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No survival difference between robotic and open radical hysterectomy for women with early-stage cervical cancer: results from a nationwide population-based cohort study

Journal article
Authors Emilia Alfonzo
E. Wallin
L. Ekdahl
C. Staf
A. F. Rådestad
P. Reynisson
K. Stålberg
H. Falconer
J. Persson
Pernilla Dahm-Kähler
Published in European Journal of Cancer
Volume 116
Pages 169-177
ISSN 0959-8049
Publication year 2019
Published at Institute of Clinical Sciences, Department of Obstetrics and Gynecology
Pages 169-177
Language en
Links dx.doi.org/10.1016/j.ejca.2019.05.0...
Keywords Cervical cancer, Disease-free survival, Radical hysterectomy, Robotic, Surgery, Survival, antineoplastic agent, adenocarcinoma, adenosquamous carcinoma, adult, aged, Article, cancer adjuvant therapy, cancer diagnosis, cancer registry, cancer staging, cancer surgery, cohort analysis, controlled study, disease free survival, early diagnosis, female, human, human tissue, major clinical study, medical record review, open surgery, overall survival, population research, priority journal, retrospective study, robot assisted surgery, squamous cell carcinoma, tissue section, uterine cervix cancer, very elderly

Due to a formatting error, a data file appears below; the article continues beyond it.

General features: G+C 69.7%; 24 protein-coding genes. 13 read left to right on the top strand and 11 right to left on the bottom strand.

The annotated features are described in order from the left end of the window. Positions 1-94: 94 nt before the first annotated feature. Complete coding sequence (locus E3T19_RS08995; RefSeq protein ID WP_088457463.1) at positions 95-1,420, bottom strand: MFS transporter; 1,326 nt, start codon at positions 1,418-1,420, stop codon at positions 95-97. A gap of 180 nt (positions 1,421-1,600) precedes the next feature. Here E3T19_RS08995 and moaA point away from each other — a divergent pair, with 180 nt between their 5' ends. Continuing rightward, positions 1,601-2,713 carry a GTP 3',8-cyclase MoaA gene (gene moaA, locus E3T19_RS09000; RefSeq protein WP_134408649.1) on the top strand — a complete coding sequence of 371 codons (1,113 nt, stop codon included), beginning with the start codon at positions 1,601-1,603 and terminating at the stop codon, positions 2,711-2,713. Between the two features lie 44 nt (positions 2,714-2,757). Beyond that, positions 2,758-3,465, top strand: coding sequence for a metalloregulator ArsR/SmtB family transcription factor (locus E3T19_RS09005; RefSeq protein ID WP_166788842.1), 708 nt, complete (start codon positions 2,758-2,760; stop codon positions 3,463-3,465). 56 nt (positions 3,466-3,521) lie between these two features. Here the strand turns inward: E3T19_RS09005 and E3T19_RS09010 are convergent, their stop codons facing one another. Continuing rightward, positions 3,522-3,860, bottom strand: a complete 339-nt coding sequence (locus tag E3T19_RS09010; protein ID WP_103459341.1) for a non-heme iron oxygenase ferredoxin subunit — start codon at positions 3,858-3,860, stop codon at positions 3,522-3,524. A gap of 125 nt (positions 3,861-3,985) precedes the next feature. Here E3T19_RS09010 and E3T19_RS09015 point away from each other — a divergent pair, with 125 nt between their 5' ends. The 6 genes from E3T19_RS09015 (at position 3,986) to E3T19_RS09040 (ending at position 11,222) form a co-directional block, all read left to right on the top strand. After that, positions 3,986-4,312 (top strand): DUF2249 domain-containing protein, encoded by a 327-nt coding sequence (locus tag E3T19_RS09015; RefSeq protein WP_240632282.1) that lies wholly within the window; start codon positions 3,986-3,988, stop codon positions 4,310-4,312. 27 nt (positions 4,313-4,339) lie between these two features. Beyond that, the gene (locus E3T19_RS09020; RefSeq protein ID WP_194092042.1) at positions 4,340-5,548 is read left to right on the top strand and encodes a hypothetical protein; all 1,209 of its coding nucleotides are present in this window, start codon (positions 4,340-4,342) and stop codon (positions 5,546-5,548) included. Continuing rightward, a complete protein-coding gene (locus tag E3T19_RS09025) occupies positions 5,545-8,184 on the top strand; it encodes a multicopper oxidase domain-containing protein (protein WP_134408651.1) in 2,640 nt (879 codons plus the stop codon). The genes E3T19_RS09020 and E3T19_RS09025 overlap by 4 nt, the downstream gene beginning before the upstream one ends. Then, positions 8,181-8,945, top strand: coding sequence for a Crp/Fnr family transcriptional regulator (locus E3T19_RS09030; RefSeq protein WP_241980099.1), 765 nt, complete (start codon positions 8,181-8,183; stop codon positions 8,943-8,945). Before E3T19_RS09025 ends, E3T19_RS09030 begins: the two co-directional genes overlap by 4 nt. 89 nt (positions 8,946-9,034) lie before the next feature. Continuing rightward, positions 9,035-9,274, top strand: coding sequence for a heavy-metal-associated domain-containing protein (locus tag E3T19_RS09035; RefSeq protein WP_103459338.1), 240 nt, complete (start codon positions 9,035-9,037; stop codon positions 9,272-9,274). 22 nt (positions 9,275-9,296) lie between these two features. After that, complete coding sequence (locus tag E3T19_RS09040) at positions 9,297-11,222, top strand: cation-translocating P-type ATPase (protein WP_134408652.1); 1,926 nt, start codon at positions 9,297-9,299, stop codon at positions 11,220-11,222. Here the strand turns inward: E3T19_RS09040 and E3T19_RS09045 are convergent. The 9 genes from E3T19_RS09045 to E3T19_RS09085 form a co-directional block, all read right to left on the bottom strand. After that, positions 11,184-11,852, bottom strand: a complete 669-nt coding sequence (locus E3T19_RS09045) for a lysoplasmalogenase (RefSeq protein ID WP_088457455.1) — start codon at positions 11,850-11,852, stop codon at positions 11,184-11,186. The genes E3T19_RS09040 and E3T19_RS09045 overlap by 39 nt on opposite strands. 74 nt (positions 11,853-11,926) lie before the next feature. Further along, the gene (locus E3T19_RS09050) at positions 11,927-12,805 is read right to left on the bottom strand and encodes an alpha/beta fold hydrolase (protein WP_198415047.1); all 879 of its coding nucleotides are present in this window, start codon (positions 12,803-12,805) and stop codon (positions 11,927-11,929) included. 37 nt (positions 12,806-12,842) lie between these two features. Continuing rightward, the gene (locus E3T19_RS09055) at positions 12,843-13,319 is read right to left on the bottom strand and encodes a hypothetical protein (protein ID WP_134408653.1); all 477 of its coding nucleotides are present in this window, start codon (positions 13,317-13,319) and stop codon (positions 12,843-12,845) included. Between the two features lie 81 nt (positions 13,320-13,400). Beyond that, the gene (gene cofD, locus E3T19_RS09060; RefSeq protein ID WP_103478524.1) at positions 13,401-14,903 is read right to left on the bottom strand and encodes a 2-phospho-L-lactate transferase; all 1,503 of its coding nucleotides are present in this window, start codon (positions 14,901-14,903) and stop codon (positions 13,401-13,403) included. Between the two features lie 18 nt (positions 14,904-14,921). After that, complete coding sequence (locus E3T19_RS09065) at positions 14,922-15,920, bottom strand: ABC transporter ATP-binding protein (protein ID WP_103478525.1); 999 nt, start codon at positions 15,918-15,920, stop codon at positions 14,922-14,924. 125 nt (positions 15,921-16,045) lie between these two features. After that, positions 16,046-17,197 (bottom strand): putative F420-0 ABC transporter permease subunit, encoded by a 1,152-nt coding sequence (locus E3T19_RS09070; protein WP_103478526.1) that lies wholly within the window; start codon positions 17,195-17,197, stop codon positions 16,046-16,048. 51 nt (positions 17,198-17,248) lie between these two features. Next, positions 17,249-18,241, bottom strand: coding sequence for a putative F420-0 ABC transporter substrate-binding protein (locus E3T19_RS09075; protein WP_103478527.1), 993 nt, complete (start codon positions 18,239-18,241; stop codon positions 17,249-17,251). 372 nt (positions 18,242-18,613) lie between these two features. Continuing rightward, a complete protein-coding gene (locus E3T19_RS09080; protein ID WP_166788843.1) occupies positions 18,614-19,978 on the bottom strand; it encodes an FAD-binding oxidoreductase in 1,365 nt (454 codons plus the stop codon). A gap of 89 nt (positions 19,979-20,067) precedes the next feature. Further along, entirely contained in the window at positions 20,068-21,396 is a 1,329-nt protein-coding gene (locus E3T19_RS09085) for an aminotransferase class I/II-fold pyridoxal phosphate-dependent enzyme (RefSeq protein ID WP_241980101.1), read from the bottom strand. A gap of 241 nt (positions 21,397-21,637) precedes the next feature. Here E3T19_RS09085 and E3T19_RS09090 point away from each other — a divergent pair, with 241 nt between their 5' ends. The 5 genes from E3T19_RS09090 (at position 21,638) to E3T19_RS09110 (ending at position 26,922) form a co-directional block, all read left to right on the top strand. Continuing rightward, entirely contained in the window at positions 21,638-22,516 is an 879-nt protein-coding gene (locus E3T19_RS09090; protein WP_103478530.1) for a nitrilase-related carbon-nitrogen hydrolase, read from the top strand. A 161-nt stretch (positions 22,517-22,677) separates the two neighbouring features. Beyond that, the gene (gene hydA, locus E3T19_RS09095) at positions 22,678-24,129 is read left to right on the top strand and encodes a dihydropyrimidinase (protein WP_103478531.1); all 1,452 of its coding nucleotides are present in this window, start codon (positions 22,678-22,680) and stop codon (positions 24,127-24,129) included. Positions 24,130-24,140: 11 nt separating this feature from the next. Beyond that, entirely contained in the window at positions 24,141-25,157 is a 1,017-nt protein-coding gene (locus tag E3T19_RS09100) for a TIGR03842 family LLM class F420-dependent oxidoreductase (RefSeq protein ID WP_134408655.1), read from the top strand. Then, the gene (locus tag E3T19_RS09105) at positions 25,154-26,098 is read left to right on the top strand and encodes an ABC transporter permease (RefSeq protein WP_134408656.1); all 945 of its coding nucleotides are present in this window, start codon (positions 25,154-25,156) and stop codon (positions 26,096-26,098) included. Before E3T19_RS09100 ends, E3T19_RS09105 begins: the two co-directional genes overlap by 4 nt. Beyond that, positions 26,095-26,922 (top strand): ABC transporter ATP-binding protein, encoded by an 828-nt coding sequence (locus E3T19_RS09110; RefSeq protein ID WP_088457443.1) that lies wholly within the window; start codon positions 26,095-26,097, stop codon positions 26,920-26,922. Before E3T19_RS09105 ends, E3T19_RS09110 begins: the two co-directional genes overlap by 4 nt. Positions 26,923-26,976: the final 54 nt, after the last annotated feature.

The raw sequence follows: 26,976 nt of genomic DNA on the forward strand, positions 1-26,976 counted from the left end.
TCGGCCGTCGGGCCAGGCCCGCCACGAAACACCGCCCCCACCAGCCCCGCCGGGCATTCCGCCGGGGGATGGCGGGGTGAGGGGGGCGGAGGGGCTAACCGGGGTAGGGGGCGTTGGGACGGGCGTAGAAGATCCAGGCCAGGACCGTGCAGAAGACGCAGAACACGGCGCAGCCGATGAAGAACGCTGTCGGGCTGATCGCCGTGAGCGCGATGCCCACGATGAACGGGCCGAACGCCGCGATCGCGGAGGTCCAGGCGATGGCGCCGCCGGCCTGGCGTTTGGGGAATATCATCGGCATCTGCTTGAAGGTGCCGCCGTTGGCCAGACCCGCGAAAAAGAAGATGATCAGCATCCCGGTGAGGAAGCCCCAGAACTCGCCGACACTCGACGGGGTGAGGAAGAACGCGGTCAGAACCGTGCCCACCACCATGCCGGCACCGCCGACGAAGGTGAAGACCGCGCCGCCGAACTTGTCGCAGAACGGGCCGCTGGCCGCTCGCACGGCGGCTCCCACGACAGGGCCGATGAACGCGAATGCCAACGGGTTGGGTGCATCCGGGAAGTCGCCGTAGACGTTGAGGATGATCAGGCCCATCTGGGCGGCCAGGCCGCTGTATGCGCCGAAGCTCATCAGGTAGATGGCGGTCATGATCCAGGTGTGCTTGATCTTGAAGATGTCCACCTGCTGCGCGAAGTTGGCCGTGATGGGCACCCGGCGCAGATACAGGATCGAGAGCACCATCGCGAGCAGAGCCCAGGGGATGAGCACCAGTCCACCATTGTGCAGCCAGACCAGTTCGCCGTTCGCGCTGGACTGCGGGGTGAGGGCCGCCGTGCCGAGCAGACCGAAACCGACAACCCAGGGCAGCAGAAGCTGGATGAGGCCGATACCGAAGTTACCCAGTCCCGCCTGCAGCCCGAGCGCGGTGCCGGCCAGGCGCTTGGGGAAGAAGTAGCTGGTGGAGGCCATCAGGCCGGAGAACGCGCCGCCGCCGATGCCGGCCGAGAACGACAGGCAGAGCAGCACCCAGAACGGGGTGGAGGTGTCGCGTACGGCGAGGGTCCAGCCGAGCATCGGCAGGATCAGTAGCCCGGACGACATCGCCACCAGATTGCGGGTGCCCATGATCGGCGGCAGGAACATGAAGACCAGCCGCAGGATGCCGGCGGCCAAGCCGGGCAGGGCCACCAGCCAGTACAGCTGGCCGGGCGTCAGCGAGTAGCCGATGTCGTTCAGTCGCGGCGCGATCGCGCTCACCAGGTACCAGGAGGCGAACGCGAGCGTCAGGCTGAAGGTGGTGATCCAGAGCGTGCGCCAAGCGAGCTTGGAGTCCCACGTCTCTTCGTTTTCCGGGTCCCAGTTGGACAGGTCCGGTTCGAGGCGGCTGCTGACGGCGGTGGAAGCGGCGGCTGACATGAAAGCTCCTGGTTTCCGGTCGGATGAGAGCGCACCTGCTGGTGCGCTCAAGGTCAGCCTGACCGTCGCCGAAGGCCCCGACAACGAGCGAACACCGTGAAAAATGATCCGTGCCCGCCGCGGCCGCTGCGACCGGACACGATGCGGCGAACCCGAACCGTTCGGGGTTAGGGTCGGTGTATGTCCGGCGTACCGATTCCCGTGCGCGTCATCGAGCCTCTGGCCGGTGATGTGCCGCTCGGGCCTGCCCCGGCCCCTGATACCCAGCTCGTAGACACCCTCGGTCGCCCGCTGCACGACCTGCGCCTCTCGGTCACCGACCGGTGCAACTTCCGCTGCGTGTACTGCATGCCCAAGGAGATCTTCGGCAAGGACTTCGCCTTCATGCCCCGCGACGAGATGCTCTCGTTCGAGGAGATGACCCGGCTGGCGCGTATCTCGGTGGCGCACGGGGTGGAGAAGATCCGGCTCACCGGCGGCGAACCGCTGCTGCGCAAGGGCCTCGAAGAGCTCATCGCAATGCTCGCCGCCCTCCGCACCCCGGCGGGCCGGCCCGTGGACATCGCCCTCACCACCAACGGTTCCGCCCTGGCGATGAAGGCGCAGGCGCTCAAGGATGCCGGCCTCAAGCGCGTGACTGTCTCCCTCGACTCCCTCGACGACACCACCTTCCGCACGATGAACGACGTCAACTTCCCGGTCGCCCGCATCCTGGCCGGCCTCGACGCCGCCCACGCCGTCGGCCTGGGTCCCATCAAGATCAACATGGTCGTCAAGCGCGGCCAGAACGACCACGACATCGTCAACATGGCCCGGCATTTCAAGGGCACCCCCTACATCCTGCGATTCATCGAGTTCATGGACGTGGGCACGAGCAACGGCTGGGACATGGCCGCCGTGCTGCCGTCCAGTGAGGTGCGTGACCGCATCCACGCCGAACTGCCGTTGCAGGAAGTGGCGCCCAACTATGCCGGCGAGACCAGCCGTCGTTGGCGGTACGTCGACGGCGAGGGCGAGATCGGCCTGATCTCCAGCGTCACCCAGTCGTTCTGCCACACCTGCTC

Subject categories Obstetrics and women's diseases, Cancer and Oncology

Abstract

Purpose: The aim of the study was to compare overall survival (OS) and disease-free survival (DFS) after open and robotic radical hysterectomy for early-stage cervical cancer. Patients and methods: This was a nationwide population-based cohort study on all women with cervical cancer stage IA1-IB of squamous, adenocarcinoma or adenosquamous histological subtypes, from January 2011 to December 2017, for whom radical hysterectomy was performed. The Swedish Quality Register of Gynaecologic Cancer was used for identification. To ensure quality and conformity of data and to disclose patients not yet registered, hospital registries were reviewed and validated. Cox and propensity score regression analysis and univariable and multivariable regression analysis were performed in regard to OS and DFS. Results: There were 864 women (236 open and 628 robotic) included in the study. The 5-year OS was 92% and 94% and DFS was 84% and 88% for the open and robotic cohorts, respectively. The recurrence pattern was similar in both groups. Using propensity score analysis and matched cohorts of 232 women in each surgical group, no significant differences were seen in survival: 5-year OS of 92% in both groups (hazard ratio [HR], 1.00; 95% confidence interval [CI], 0.50–2.01) and DFS of 85% vs 84% in the open and robotic cohort, respectively (HR, 1.08; 95% CI, 0.66–1.78). In univariable and multivariable analysis with OS as the end-point, no significant factors were found, and in regard to DFS, tumour size (p < 0.001) and grade 3 (p = 0.02) were found as independent significant risk factors. Conclusion: In a complete nationwide population-based cohort, where radical hysterectomy for early-stage cervical cancer is highly centralised, neither long-term survival nor pattern of recurrence differed significantly between open and robotic surgery. © 2019 The Authors

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